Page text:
Try to report or make public poor customer service experience

A complaint expressed via Twitter, especially with the hashtag of the company’s name together with ‘bad customer service’, is likely to get a very quick response.
Today, Twitter and Facebook are the go-to outlets for our protests, offering a convenient and faceless black hole of Insta-rage. It’s where you find pissed-off people tagging instances of #badcustomerservice, the charming SCREW-YOU-HOME-DEPOT crowd; and all those people who will never, ever, fly some aircraft again. But these are not places for action. They’re just venues to let off steam. “Sometimes all you need and the best you can do is vent,” Winch says. Transforming a wrong into a right is a learned skill that requires more than a quick tweet.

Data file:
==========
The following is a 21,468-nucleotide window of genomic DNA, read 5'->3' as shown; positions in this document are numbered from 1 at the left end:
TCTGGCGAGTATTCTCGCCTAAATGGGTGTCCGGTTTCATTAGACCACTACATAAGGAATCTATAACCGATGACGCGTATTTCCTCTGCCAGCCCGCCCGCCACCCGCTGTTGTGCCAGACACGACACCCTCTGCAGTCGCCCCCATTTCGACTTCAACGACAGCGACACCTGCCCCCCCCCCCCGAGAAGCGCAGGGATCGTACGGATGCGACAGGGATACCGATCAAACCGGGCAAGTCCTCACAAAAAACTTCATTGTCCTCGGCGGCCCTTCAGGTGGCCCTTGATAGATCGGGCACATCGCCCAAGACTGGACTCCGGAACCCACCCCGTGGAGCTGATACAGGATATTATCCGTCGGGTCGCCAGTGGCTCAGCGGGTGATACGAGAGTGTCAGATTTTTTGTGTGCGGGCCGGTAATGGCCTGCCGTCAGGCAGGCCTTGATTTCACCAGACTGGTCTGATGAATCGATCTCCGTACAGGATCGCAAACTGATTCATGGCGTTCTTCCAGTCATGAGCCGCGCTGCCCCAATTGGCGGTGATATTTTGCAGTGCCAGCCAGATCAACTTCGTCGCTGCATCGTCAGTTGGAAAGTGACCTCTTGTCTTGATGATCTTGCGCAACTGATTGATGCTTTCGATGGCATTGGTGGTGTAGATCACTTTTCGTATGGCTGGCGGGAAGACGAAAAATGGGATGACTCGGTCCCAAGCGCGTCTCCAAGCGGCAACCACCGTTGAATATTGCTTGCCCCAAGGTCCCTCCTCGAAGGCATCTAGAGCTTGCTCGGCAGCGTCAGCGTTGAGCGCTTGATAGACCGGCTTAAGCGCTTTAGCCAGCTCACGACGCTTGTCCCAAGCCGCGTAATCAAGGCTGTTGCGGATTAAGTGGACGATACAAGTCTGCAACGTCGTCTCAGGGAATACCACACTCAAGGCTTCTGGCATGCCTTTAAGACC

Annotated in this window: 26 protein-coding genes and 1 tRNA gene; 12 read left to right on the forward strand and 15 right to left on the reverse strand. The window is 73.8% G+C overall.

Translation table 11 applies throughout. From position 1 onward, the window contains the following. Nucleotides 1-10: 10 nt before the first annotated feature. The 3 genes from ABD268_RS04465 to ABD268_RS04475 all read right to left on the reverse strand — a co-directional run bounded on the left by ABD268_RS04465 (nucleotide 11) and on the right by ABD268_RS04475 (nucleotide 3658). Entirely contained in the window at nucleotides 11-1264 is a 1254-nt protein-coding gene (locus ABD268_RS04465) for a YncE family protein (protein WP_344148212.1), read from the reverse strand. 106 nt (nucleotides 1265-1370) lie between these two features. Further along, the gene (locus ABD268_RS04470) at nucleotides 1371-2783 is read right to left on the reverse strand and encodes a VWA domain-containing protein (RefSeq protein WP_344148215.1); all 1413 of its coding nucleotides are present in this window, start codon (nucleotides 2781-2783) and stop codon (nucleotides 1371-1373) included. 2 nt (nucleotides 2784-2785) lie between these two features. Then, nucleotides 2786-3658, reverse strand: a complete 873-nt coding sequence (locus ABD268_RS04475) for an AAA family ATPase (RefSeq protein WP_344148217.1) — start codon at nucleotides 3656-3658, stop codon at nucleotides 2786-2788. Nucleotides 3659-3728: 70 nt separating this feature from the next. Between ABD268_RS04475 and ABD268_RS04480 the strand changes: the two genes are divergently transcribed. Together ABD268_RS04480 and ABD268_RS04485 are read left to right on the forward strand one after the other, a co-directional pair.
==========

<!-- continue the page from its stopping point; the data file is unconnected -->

Once you’ve found the right person, whether face-to-face or via email, it’s show time. Start with something positive, because you don’t want them to think you’re just an angry person. This is usually a simple compliment (i.e. “I love your products . . . ”), and it never hurts to mention your shopping habits (“ . . . and I buy them all the time”). Then get to the point. Skip the drama, exclamation marks and hyperbole. Don’t allow yourself to be proven completely irrational.

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